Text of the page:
NBC News reported “DeSantis’ political operation” is taking Trump’s campaign seriously enough that it’s asking for support from the state’s congressional delegation. Florida has 28 districts; 20 of those seats are held by Republicans. NBC said six of them were contacted. This comes after four others — including Matt Goetz and Byron Donalds — endorsed Trump’s run.
DeSantis’ trip to Ohio comes the day after what Fort Lauderdale’s mayor called a 1,000-year flood that left the airport — one of the nation’s busiest — shut down for nearly two days.
Tuesday also saw another two organizations, representing distinct populations of Floridians, issue travel advisories against visits to the Sunshine State, which relies heavily on tourism, due to “extremist policies" from the DeSantis administration.
The LGBTQ civil rights group Equality Florida took what it called an “extraordinary step,” “warning of the risks posed to the health, safety, and freedom of those considering short- or long-term travel, or relocation to the state.”
It cited “laws strip away basic rights & freedoms,” citing “school censorship, book bans & health care restrictions” following last year’s controversial so-called “Don’t Say Gay” law that was titled Parental Rights in Education.
There’s also the Florida Immigrant Coalition, which accuses DeSantis — who flew migrants from Texas, through Florida to Martha’s Vineyard — of:
Pushing an aggressive proposal to penalize those who aid individuals without immigration status to track costs for providing them with health care.
It was referring to a bill that would, among other things, require “certain hospitals [those that accept Medicaid] to collect patient immigration status data information on admission or registration forms” and “submit quarterly reports.”
The Florida Immigrant Coalition has a special website set up that includes tips to “make a clear safety plan.”
Those warnings come three weeks after a similar proposal by the state’s NAACP chapter that would urge Black Americans against traveling to Florida over concerns about “anti-Black legislation.”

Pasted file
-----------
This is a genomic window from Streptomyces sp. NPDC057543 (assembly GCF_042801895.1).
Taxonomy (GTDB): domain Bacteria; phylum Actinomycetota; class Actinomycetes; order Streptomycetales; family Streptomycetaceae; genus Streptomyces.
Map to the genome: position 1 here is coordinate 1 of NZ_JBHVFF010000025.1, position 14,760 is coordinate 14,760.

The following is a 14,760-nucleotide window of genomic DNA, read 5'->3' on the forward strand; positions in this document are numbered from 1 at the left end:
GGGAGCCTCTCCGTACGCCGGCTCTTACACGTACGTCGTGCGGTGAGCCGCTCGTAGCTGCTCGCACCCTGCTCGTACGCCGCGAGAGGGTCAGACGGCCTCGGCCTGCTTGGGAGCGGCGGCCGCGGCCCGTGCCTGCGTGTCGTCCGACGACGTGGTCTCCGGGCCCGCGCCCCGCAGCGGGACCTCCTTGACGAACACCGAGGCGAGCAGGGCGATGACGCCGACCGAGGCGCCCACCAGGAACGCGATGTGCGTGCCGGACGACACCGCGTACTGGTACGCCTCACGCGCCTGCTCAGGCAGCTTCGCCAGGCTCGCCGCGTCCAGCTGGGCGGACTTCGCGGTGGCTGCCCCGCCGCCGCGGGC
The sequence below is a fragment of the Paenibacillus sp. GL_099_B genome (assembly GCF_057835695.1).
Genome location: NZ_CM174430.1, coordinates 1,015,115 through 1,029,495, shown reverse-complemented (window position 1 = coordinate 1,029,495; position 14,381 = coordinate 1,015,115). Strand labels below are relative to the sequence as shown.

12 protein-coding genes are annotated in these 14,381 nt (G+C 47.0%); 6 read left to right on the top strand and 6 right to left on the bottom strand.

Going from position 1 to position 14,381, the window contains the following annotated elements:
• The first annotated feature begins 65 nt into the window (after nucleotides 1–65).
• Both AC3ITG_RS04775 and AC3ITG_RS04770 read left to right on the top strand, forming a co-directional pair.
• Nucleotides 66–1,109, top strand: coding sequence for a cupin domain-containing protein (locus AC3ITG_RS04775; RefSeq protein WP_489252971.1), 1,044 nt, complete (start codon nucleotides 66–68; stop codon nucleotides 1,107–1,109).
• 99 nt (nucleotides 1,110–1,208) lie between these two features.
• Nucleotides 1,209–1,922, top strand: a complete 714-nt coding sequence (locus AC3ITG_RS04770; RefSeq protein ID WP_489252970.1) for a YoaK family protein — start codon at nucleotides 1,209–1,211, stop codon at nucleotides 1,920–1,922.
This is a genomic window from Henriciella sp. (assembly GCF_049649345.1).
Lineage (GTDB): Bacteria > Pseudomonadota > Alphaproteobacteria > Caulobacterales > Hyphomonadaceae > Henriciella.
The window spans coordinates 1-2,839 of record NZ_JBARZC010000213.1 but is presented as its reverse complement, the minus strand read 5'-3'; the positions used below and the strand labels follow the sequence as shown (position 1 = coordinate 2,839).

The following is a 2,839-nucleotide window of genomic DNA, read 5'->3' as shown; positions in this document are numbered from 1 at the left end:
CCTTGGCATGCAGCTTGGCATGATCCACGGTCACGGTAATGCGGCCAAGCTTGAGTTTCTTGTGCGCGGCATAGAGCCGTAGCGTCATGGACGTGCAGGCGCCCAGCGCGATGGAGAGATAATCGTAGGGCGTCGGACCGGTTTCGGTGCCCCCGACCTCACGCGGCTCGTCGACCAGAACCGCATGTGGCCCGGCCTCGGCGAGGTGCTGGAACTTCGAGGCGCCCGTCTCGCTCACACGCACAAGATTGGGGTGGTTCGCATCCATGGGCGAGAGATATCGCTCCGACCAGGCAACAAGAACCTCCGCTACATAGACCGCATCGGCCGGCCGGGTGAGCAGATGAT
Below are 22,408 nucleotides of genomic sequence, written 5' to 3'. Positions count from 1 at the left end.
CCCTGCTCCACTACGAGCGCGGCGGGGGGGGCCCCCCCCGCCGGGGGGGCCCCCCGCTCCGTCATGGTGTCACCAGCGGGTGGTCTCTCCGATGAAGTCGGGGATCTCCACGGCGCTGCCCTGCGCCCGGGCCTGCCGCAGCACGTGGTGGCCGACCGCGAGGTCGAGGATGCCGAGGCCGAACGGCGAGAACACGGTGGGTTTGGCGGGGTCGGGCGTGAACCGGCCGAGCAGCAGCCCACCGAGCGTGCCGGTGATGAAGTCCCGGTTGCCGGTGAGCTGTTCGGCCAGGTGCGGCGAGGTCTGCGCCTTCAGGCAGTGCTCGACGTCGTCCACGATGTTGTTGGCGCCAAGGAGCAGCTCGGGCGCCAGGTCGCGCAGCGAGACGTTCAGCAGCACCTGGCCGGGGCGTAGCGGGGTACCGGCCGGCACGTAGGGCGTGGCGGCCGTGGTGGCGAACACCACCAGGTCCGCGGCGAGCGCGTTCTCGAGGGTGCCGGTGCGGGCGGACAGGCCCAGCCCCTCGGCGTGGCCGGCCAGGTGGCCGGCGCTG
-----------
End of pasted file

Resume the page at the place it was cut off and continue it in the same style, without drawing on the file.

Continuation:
Some of those issues were DeSantis rejecting an AP African American Studies course for high school students; banning critical race theory; eliminating university diversity, equity, and inclusion programs; and pushing for the so-called Stop WOKE Act, which critics say will whitewash ugly aspects of the nation's racial history.
Fox News quoted DeSantis calling the possibility a "joke," "ridiculous," and dismissing it as a "stunt."
DeSantis has prided himself on law enforcement and the state has a Recruitment Bonus Program to lure first responders from other states, touting the weather and contrasting Florida with jurisdictions looking to defund the police.
Last week, he announced Florida awarded more than 1,750 bonuses to newly employed officers. His office put out two news releases: One, about the state reaching “new milestones in law enforcement recruitment,” and the next day, simply quoting recruits who praised the governor while pocketing “a $5,000 bonus after taxes.”
That amounts to “more than $11.8 million to date,” the governor's office said.
With DeSantis being flush with cash, having support from the legislature, pushing members of Congress, putting ads on national TV, and making appearances outside the state, don’t be surprised to see his name on next year’s primary ballots.